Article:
Wednesday, 25 June 2014

TOM McCONVILLE

CD Review

Back To Scotswood

One of the first thing which strikes you about this album is just how talented and versatile veteran musician Tom McConville is.

Tom McConville
For folk purists some of the tracks might be a little too much on the jazz side but McConville is such an expert with his instrument that it's worth listening to him play anything because he does it so enjoyably.
Even without his track record and respect on the folk circuit, when someone such as Seth Lakeman describes him as one of the greatest violinists he has ever heard, you realise he is something special.
On top of this the Newcastle fiddler has a voice as silky, smooth and down to earth as the notes he produces on his strings and he is an engaging an unassuming character who, when he is on stage, has a self deprecating manner which is most endearing.
He opens the album with one of the jazzier tracks of the disc, his own work -The Knife Grinder. It sounds very much like the legendary Stephane Grappelli. It does come across as very refined and something that would be at home as the theme tune to an Agatha Christie drama or the opening music for a series such as Jeeves & Wooster. There is a lovely interlude featuring the guitar of Chris Newman and it's McConville's first chance of the album to show just how many notes he can wring out of the well-worn strings of his fiddle.
In complete contrast this slides into the beautiful, evocative and much-covered ballad The Parting Glass. McConville's soft and gentle tones lend themselves perfectly to this undulating song. His singing iswonderfully and simply picked out by the light piano playing of Leonard Brown.
It's soon back to the jazz-style again with Doc Harris but if you listen underneath the jazz coat beats the heart of a hornpipe subtle but unmistakable which again is picked out almost typewriter like by Brown on the ivories as McConville's trained fingers weave in and out of the rhythm almost like the ribbons on a maypole.
Listen To The Wind is such a relaxing tune. McConville's smooth tones are such a pleasure to listen to, this a switch-it-on-after-a-bad-day-at-the-office type tune and his easy on the ear tones mean within seconds you will feel the stresses falling off you like water droplets off a a duck's feathers.
McConville gets back in the traditional groove with a trilogy two of his own The Sand Dancer and McFadden's Handsome Daughter and the third named after it's composer master banjo player Gerry O'Connor who is now part of the Dublin Legends touring roadshow.
McConville's latest album
The opener does have the feel of a hoe down about it and again is picked up by the tinkling of Brown on the keys which carries on through Gerry O'Connor, with all the time McConville's impeccable playing dancing in and out and up and down leaving his musical mark at every step.
One Last Smile is a gentle ballad written by Allan Taylor and sung with real emotion in McConville's distinct voice which is further enhanced by his strong Geordie accent.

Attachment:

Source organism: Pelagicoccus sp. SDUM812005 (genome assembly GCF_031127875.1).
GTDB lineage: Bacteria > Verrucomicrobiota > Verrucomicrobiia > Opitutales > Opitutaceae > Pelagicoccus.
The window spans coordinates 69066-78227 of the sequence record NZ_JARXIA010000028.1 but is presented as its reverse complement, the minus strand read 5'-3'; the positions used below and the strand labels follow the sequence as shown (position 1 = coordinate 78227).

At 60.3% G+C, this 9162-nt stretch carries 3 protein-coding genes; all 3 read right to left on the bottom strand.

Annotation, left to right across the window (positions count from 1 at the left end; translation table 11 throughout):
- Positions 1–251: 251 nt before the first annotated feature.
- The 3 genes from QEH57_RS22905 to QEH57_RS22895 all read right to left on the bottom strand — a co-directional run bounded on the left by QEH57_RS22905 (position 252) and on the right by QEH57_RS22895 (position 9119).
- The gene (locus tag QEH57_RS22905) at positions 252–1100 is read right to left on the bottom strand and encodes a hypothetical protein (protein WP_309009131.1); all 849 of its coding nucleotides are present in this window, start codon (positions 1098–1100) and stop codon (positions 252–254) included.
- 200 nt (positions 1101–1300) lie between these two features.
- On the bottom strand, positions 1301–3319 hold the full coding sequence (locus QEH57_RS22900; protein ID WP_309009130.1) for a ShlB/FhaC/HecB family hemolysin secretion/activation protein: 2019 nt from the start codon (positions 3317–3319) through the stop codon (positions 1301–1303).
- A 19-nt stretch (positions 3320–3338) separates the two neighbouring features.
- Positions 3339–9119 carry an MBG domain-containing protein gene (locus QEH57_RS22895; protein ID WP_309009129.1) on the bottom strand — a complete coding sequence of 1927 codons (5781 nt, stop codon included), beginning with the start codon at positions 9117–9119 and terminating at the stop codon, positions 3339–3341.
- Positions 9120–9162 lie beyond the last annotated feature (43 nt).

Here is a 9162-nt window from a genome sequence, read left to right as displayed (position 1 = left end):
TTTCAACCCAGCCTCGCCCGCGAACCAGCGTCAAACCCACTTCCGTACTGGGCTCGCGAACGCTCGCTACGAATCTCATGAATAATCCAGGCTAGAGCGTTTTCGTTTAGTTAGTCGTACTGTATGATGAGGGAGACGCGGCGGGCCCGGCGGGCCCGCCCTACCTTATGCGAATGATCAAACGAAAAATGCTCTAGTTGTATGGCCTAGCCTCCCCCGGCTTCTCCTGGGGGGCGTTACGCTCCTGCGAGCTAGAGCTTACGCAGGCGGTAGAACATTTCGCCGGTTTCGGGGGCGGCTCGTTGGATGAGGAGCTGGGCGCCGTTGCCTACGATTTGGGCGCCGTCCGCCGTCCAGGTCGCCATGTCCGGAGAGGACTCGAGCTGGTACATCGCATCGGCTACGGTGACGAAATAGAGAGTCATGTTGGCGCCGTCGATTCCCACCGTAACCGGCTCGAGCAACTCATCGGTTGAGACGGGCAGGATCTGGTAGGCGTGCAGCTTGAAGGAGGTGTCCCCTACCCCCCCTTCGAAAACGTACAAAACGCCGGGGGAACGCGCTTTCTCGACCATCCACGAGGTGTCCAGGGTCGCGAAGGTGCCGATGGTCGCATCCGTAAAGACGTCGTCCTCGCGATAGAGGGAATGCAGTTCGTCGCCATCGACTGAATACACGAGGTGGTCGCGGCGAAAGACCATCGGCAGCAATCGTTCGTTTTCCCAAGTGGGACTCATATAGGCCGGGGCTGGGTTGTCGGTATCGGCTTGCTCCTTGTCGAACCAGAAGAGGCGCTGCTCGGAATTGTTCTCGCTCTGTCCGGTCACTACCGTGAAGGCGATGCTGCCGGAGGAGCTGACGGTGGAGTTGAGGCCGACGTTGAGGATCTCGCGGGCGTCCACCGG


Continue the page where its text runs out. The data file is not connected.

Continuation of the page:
This is followed by a double dose of jigs, Dave's The Mann and The Two Paddys. They are played at a fairly sedate pace, for jigs anyway, and you do feel like you are waiting for them to pick up but the race for the finish never comes, however this doesn't detract from the lovely sound McConville produces on his fiddle.
McConville makes the fiddle sing beautifully on Esther Stephenson of Embleton, it is such an emotive sound which is sort of detracted from slightly by the piano in the background which really guilding the lily because the fiddle playing is gorgeous enough to stand on its own. This more than any of the excellent tracks shows off McConville's real skill in getting every shred of sound out of his wood and strings.
Foxy let's McConville's playful side free reign and has some wonderfully creative notes which sound almost like they have been produced electronically. But it's just a great fun song which you will find yourself humming without even realising it, and it's a foot tapper too.
Gael and Pete's Wedding does exactly what it says on the tin. It was written this year for a couple's impending nuptuals by McConville. There is a tea dance element to it but underneath you can get a feeling of the more traditional church-style music which is not a million miles away from the well-known Wedding
Tom and Andy Watt in Wolverhampton
March most people know as Here Comes The Bride.
McConville's penultimate track comes from fellow North Easterner Billy Mitchell of Lindisfarne fame and who is nowadays strongly associated with Bob Fox and is another ballad which has the retrospective which is the inspiration of the album, as the Scotswood of the title is the road where McConville grew up and encountered many of the people whose influence would stay with him all his life.
For the last track McConville literally plays second fiddle giving the lead to Malcolm Bushby for the wonderfully lilting sound of The Ross Memorial Hospital. Bushby's fiddle playing is beautifully smooth with really pleasant tones which are made even richer by McConville's harmonies on his own strings.
Back To Scotswood might not be everyone's idea of a folk album but if you like music that is spot on, a real pleasure to listen to, perfectly executed and has the ability to carry you away for a short time on a magic carpet of musical notes then you really need to get this album.

Back To Scotswood is out now and available from www.tommcconville.co.uk